St Columba's (Gaelic) C of S

National Grid Reference (NGR): NS 58230 65630, map


Address

300 St Vincent Street, Glasgow
300 St Vincent Street
Glasgow
Lanark
G2
Scotland

Introduction

St Columba's (Gaelic) Church of Scotland was built on the present site in 1904.

Its extravagant facade is mainly down to the large compensation it recieved from the Caledonian Railway Company, who bought the former site in Hope Street to make way for Central Station (the main train station in Glasgow).

The church was built to meet the needs of the Gaelic-speaking people who had fled the poverty of the Highlands in search of employment in Glasgows' busy factories and docks.

Because of both its Gaelic connections and its size it is popularly known as 'The Highland Cathedral'.

The church still has a service in Gaelic every Sunday (at 10am), as well as three weekly services in English.

Its elaborate, sandstone facade has four main sections: The 200 ft tower on the corner, the gable end towards the street on the main body of the church, an octagonal vestry and a hall. Each element of the building is supported by buttresses.

The grand windows are art-nouveau inspired and feature elaborate detailing.

Above the main door is the gaelic inscription- 'Tigh mo chridhe, Tigh mo ghraidh' (House of my heart, House of my love).

It also includes a sculpted burning bush and the inscription, 'Nec tamen consumebatur' (Nor was it consumed). This is not only a reference to the Bible's Old testament story of the Burning Bush, but the image of the Burning Bush is also an emblem of the Church of Scotland.

Continuing up the tower, there is a statue of St Columba. The statue is supported by an angel who carries a banner inscribed with 'Columba'.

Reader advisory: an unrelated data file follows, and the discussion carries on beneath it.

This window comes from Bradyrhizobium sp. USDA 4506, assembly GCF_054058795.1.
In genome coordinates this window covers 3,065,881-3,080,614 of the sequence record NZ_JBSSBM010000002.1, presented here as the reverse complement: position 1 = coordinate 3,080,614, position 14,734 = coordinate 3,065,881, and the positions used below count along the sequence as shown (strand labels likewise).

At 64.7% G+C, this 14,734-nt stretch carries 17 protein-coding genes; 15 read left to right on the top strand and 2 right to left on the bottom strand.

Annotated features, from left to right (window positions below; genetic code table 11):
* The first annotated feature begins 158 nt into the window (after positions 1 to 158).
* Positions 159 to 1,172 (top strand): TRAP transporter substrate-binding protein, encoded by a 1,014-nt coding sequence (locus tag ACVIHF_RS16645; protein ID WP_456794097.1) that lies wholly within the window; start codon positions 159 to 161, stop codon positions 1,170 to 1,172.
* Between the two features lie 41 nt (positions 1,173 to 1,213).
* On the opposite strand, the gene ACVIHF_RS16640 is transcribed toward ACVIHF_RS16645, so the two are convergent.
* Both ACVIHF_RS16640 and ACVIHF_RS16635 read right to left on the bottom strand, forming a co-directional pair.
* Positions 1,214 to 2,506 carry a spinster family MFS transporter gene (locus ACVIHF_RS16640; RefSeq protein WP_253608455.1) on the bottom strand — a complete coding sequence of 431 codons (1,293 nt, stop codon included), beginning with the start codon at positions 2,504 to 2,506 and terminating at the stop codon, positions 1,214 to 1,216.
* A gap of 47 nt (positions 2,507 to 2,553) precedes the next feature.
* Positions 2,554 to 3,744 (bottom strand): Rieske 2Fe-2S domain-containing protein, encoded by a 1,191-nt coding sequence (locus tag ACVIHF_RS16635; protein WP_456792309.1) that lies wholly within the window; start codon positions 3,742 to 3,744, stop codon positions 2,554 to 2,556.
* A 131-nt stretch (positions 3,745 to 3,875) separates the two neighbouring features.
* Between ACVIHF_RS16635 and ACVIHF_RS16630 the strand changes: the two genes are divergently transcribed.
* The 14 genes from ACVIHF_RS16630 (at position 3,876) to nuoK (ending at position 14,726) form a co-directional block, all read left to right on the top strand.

Description

St Columba's (Gaelic) C of S

St Columba's (Gaelic) Church of Scotland was built on the present site in 1904.

Its extravagant facade is mainly down to the large compensation it recieved from the Caledonian Railway Company, who bought the former site in Hope Street to make way for Central Station (the main train station in Glasgow).

The church was built to meet the needs of the Gaelic-speaking people who had fled the poverty of the Highlands in search of employment in Glasgows' busy factories and docks.

Because of both its Gaelic connections and its size it is popularly known as 'The Highland Cathedral'.

The church still has a service in Gaelic every Sunday (at 10am), as well as three weekly services in English.

Its elaborate, sandstone facade has four main sections: The 200 ft tower on the corner, the gable end towards the street on the main body of the church, an octagonal vestry and a hall. Each element of the building is supported by buttresses.

The grand windows are art-nouveau inspired and feature elaborate detailing.

Above the main door is the gaelic inscription- 'Tigh mo chridhe, Tigh mo ghraidh' (House of my heart, House of my love).

It also includes a sculpted burning bush and the inscription, 'Nec tamen consumebatur' (Nor was it consumed). This is not only a reference to the Bible's Old testament story of the Burning Bush, but the image of the Burning Bush is also an emblem of the Church of Scotland.

Continuing up the tower, there is a statue of St Columba. The statue is supported by an angel who carries a banner inscribed with 'Columba'.



Events:

  • Church: Build/construction (1902 to 1904)
    People: Wllm Tennant & Fred. V Burke